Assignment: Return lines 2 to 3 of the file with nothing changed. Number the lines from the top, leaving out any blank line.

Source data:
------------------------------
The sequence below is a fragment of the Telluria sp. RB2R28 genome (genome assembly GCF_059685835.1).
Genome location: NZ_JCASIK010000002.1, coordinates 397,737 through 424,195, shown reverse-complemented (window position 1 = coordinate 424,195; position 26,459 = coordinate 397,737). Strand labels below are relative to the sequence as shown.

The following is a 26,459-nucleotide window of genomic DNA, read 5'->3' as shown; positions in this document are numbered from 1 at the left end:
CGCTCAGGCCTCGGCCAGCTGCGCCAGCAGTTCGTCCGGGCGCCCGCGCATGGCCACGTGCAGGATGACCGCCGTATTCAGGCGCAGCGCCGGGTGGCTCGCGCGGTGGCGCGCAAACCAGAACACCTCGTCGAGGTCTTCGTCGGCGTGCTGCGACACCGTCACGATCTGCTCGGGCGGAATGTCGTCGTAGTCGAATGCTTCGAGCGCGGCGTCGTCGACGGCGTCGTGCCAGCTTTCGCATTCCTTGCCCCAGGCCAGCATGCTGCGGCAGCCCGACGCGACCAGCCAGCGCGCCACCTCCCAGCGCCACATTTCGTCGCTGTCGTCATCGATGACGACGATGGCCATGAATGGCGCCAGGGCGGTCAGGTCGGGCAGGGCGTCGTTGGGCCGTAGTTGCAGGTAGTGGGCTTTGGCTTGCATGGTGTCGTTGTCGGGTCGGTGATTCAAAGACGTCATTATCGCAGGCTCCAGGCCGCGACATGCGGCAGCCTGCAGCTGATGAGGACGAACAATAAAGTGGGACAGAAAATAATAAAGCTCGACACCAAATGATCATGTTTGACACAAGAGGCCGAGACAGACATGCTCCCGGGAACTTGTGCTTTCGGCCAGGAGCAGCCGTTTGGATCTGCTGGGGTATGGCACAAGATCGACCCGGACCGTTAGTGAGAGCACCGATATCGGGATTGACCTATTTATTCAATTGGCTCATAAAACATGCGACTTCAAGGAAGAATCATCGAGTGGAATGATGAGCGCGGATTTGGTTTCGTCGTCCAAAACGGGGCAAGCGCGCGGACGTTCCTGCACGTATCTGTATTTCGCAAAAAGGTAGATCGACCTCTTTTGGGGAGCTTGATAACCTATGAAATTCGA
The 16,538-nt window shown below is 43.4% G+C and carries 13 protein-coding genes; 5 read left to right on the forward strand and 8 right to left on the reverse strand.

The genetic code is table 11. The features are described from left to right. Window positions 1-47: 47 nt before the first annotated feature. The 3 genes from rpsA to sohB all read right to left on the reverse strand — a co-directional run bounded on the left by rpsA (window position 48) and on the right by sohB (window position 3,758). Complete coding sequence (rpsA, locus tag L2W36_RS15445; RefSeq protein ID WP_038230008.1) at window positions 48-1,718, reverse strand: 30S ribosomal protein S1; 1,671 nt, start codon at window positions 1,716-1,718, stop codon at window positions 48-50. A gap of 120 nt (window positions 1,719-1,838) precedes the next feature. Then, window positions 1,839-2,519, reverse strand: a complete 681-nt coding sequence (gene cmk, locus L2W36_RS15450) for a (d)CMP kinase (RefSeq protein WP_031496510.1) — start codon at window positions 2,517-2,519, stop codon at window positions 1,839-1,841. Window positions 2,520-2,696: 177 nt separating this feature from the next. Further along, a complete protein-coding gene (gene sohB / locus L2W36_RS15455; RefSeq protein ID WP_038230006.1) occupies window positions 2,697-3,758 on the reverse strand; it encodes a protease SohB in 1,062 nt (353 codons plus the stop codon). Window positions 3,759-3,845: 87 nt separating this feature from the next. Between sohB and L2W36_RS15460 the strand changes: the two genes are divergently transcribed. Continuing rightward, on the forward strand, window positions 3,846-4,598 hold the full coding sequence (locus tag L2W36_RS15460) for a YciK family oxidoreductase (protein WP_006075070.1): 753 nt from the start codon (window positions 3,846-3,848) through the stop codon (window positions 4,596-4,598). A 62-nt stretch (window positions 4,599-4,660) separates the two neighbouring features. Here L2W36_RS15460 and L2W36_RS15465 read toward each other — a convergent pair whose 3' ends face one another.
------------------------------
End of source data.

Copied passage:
Genome location: NZ_JCASIK010000002.1, coordinates 397,737 through 424,195, shown reverse-complemented (window position 1 = coordinate 424,195; position 26,459 = coordinate 397,737). Strand labels below are relative to the sequence as shown.

The following is a 26,459-nucleotide window of genomic DNA, read 5'->3' as shown; positions in this document are numbered from 1 at the left end: